- About Us
- What to Expect
- Payments & Insurance
- Contact Us
INFLUENZA (aka FLU)
Velocity Urgent Care recommends Flublok for people age 18 and up
The flu is a contagious respiratory illness caused by influenza viruses that infect the nose, throat, and lungs. It can cause mild to severe illness, and at times can lead to death. The best way to prevent the flu is by getting a flu vaccine each year.
It is believed that flu viruses spread mainly by droplets made when people with flu cough, sneeze or talk. These droplets can land in the mouths or noses of people who are nearby. A person might also get flu by touching a surface or object that has flu virus on it and then touching their own mouth, eyes or possibly their nose.
You may be able to pass on the flu to someone else before you know you are sick, as well as while you are sick. Most healthy adults may be able to infect others beginning 1 day before symptoms develop and up to 5 to 7 days after becoming sick. Some people, especially young children and people with weakened immune systems, might be able to infect others for an even longer time.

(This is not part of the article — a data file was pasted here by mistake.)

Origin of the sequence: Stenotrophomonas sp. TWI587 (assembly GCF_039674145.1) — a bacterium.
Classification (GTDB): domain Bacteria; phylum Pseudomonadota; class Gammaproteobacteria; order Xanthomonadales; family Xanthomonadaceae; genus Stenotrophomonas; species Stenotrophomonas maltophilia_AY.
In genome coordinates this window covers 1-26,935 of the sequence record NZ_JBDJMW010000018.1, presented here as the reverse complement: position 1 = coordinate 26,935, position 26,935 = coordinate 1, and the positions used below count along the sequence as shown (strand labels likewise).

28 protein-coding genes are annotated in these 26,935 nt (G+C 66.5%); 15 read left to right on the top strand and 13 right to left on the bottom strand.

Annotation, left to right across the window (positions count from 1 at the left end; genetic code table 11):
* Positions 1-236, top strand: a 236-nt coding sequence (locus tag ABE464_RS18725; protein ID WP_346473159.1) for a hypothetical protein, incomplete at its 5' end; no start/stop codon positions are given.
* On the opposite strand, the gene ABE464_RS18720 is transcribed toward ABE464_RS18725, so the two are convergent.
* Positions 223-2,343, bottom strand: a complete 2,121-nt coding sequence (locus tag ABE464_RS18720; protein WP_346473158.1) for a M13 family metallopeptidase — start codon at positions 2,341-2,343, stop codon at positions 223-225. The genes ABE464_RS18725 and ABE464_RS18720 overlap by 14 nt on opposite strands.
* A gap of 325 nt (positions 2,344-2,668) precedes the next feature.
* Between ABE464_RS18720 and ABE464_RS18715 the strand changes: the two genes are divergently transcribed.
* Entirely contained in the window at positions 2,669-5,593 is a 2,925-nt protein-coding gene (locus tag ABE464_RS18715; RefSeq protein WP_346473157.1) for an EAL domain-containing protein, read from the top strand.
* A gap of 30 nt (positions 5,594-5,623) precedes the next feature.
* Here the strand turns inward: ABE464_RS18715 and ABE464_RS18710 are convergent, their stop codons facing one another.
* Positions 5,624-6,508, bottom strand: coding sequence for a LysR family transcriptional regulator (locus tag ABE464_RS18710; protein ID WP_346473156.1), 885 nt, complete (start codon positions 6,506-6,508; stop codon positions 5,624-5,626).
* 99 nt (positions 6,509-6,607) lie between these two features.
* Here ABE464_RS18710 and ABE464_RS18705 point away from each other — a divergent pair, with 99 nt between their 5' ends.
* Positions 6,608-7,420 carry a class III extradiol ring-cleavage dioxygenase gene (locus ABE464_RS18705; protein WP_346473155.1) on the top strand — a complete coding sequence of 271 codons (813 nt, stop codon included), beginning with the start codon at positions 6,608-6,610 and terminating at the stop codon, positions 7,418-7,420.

Flu is unpredictable and how severe it is can vary widely from one season to the next. Complications of flu can include bacterial pneumonia, ear infections, sinus infections, dehydration, and worsening of chronic medical conditions, such as congestive heart failure, asthma, or diabetes.
Prevent Seasonal Flu: Get Vaccinated
The single best way to prevent the flu is to get a flu vaccine each season.
Traditional flu vaccines are made using virus grown in eggs and are approved for people 6 months ans up. Velocity Urgent Care carries the traditional quadrivalent flu vaccine which protects against two influenza A viruses and two influenza B viruses.
A novel recombinant trivalent flu vaccine (Flublok) that is egg-free is also available for people 18 years and older. Velocity Urgent Care recommends Flublok
When to get vaccinated against seasonal flu
Yearly flu vaccination should begin soon after flu vaccine is available, and ideally by October. However, getting vaccinated even later can be protective, as long as flu viruses are circulating. While seasonal influenza outbreaks can happen as early as October, most of the time influenza activity peaks in January or later. Since it takes about two weeks after vaccination for antibodies to develop in the body that protect against influenza virus infection, it is best that people get vaccinated so they are protected before influenza begins spreading in their community.